Abstract: Optical performances of 950 nm p-side up photonic crystal surface emitting lasers (PCSELs) with different types of air holes are numerically and experimentally investigated. Simulation results show an obvious distinction between effective index method and three dimensional finite-element method (FEM). Measured experiments including wavelength, threshold, and slope efficiency can well meet the FEM numerical predictions. It further reveals that the B mode dominates the laser action and the PCSELs accompanying with equilateral triangle and right isosceles triangle holes possess a lower threshold current and higher radiation than symmetric circle holes. The output power can be further enhanced by increasing the filling factor of air holes before the regrowth process.

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Topics: Photonic crystal (55%), Slope efficiency (54%), Isosceles triangle (51%) ... show more


24 results found

Journal ArticleDOI: 10.1126/SCIENCE.2321027
06 Apr 1990-Science
Abstract: Molecular excitation by the simultaneous absorption of two photons provides intrinsic three-dimensional resolution in laser scanning fluorescence microscopy. The excitation of fluorophores having single-photon absorption in the ultraviolet with a stream of strongly focused subpicosecond pulses of red laser light has made possible fluorescence images of living cells and other microscopic objects. The fluorescence emission increased quadratically with the excitation intensity so that fluorescence and photo-bleaching were confined to the vicinity of the focal plane as expected for cooperative two-photon excitation. This technique also provides unprecedented capabilities for three-dimensional, spatially resolved photochemistry, particularly photolytic release of caged effector molecules.

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8,458 Citations

Journal ArticleDOI: 10.1364/JOSAB.14.002716
Abstract: Ablation of metal targets by Ti:sapphire laser radiation is studied. The ablation depth per pulse is measured for laser pulse durations between 150 fs and 30 ps and fluences ranging from the ablation threshold ∼0.1 J/cm2 up to 10 J/cm2. Two different ablation regimes are observed for the first time. In both cases the ablation depth per pulse depends logarithmically on the laser fluence. A simple theoretical model for a qualitative description of the experimental results is presented.

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Topics: Laser ablation (67%), Ablation (59%), Femtosecond pulse shaping (58%) ... show more

843 Citations

Journal ArticleDOI: 10.1063/1.124361
Abstract: Lasing action of a surface-emitting laser with a two-dimensional photonic crystal structure is investigated. The photonic crystal has a triangular-lattice structure composed of InP and air holes, which is integrated with an InGaAsP/InP multiple-quantum-well active layer by a wafer fusion technique. Uniform two-dimensional lasing oscillation based on the coupling of light propagating in six equivalent Γ−X directions is successfully observed, where the wavelength of the active layer is designed to match the folded (second-order) Γ point of the Γ−X direction. The very narrow divergence angle of far field pattern and/or the lasing spectrum, which is considered to reflect the two-dimensional stop band, also indicate that the lasing oscillation occurs coherently.

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Topics: Lasing threshold (64%), Gain-switching (62%), Photonic crystal (57%) ... show more

615 Citations

Open accessJournal ArticleDOI: 10.1038/NCOMMS1747
Abstract: The recovery of objects obscured by scattering is an important goal in imaging and has been approached by exploiting, for example, coherence properties, ballistic photons or penetrating wavelengths. Common methods use scattered light transmitted through an occluding material, although these fail if the occluder is opaque. Light is scattered not only by transmission through objects, but also by multiple reflection from diffuse surfaces in a scene. This reflected light contains information about the scene that becomes mixed by the diffuse reflections before reaching the image sensor. This mixing is difficult to decode using traditional cameras. Here we report the combination of a time-of-flight technique and computational reconstruction algorithms to untangle image information mixed by diffuse reflection. We demonstrate a three-dimensional range camera able to look around a corner using diffusely reflected light that achieves sub-millimetre depth precision and centimetre lateral precision over 40 cm×40 cm×40 cm of hidden space. An important goal in optics is to image objects hidden by turbid media, although line-of-sight techniques fail when the obscuring medium becomes opaque. Veltenet al. use ultrafast imaging techniques to recover three-dimensional shapes of non-line-of-sight objects after reflection from diffuse surfaces.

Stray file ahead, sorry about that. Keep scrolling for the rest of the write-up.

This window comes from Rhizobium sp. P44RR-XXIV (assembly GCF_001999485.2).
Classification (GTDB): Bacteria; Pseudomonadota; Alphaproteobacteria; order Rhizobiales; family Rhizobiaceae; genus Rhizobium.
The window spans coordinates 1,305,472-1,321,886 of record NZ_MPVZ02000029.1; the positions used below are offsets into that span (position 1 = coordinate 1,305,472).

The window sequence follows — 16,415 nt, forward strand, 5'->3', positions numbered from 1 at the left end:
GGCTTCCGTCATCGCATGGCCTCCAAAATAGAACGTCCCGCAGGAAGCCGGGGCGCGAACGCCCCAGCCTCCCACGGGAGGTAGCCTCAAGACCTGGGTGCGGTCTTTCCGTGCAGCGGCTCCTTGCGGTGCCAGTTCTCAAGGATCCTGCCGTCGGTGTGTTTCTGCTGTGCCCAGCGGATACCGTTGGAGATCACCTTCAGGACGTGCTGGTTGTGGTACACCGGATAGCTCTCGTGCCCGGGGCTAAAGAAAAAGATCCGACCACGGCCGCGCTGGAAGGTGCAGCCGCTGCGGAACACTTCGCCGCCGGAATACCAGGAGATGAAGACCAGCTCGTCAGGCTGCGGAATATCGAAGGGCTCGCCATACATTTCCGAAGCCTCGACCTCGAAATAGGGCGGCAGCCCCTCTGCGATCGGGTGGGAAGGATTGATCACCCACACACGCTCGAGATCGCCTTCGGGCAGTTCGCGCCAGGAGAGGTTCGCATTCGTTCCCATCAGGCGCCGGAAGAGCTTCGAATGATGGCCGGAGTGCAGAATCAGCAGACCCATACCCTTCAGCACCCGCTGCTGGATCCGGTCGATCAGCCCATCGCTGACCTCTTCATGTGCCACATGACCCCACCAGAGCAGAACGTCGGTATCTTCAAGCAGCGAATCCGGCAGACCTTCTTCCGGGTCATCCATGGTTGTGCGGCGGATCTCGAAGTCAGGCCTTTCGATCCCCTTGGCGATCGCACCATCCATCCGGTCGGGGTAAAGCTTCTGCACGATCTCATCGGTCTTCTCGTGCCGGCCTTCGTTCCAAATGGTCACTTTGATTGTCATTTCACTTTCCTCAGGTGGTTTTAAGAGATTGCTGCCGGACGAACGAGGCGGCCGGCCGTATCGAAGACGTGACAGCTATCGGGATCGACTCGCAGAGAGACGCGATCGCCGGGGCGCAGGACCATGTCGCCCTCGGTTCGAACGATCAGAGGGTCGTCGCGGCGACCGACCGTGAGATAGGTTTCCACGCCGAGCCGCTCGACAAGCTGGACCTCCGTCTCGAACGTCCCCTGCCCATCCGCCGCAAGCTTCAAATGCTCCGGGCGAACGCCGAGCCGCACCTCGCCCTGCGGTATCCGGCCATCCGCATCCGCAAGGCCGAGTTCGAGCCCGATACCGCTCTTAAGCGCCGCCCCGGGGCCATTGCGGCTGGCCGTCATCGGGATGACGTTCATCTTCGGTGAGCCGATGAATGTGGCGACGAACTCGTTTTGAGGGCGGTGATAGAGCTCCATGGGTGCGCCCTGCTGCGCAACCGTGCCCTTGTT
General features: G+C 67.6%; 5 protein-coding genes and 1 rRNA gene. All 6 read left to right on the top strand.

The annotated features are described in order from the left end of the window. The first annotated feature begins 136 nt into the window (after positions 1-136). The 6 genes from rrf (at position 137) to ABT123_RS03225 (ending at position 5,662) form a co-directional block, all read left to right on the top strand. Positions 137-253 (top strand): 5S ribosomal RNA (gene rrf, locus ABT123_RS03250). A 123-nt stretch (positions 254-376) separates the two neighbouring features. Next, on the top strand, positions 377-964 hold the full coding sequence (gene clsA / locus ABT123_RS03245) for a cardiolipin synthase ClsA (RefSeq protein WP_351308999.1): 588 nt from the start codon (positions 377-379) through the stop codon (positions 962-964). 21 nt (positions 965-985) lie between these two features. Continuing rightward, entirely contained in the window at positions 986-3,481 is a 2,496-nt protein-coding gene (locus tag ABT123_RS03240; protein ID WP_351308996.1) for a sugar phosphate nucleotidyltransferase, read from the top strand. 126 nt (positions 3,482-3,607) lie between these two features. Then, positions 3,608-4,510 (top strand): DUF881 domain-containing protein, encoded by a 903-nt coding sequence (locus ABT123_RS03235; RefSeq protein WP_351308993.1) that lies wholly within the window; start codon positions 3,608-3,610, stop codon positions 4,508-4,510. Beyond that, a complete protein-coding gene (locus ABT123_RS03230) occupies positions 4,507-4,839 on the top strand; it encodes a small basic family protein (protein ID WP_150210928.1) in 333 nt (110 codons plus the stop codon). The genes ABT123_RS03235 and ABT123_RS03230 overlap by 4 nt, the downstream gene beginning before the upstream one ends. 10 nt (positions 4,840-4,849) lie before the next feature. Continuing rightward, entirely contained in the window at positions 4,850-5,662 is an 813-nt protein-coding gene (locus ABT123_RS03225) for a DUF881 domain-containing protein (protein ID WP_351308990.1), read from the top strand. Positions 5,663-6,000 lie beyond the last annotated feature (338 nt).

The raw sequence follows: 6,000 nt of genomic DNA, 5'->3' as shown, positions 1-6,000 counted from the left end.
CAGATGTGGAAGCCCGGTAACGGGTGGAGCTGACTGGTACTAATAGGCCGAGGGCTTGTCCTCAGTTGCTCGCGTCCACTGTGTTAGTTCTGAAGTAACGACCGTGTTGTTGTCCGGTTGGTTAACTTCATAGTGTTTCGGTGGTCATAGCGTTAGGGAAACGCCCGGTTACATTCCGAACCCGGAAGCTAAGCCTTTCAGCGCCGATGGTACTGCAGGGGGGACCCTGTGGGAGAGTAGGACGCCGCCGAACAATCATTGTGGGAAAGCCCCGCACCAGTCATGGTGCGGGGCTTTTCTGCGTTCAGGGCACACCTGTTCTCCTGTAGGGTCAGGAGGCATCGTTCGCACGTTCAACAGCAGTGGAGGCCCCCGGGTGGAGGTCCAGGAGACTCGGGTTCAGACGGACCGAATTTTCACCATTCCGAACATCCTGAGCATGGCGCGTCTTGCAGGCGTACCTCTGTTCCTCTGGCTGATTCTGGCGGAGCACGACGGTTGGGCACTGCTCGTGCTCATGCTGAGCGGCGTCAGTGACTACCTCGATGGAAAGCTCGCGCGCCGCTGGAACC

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Topics: Ballistic photon (56%), Image sensor (55%), Opacity (53%) ... show more

516 Citations

Open accessJournal ArticleDOI: 10.1038/NATURE18619
Can Kerse1, Hamit Kalaycioglu1, Parviz Elahi1, Barbaros Çetin1  +8 moreInstitutions (4)
01 Sep 2016-Nature
Abstract: The use of femtosecond laser pulses allows precise and thermal-damage-free removal of material (ablation) with wide-ranging scientific, medical and industrial applications. However, its potential is limited by the low speeds at which material can be removed and the complexity of the associated laser technology. The complexity of the laser design arises from the need to overcome the high pulse energy threshold for efficient ablation. However, the use of more powerful lasers to increase the ablation rate results in unwanted effects such as shielding, saturation and collateral damage from heat accumulation at higher laser powers. Here we circumvent this limitation by exploiting ablation cooling, in analogy to a technique routinely used in aerospace engineering. We apply ultrafast successions (bursts) of laser pulses to ablate the target material before the residual heat deposited by previous pulses diffuses away from the processing region. Proof-of-principle experiments on various substrates demonstrate that extremely high repetition rates, which make ablation cooling possible, reduce the laser pulse energies needed for ablation and increase the efficiency of the removal process by an order of magnitude over previously used laser parameters. We also demonstrate the removal of brain tissue at two cubic millimetres per minute and dentine at three cubic millimetres per minute without any thermal damage to the bulk.

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Topics: Laser (56%), Ablation (55%), Ultrashort pulse (53%)

363 Citations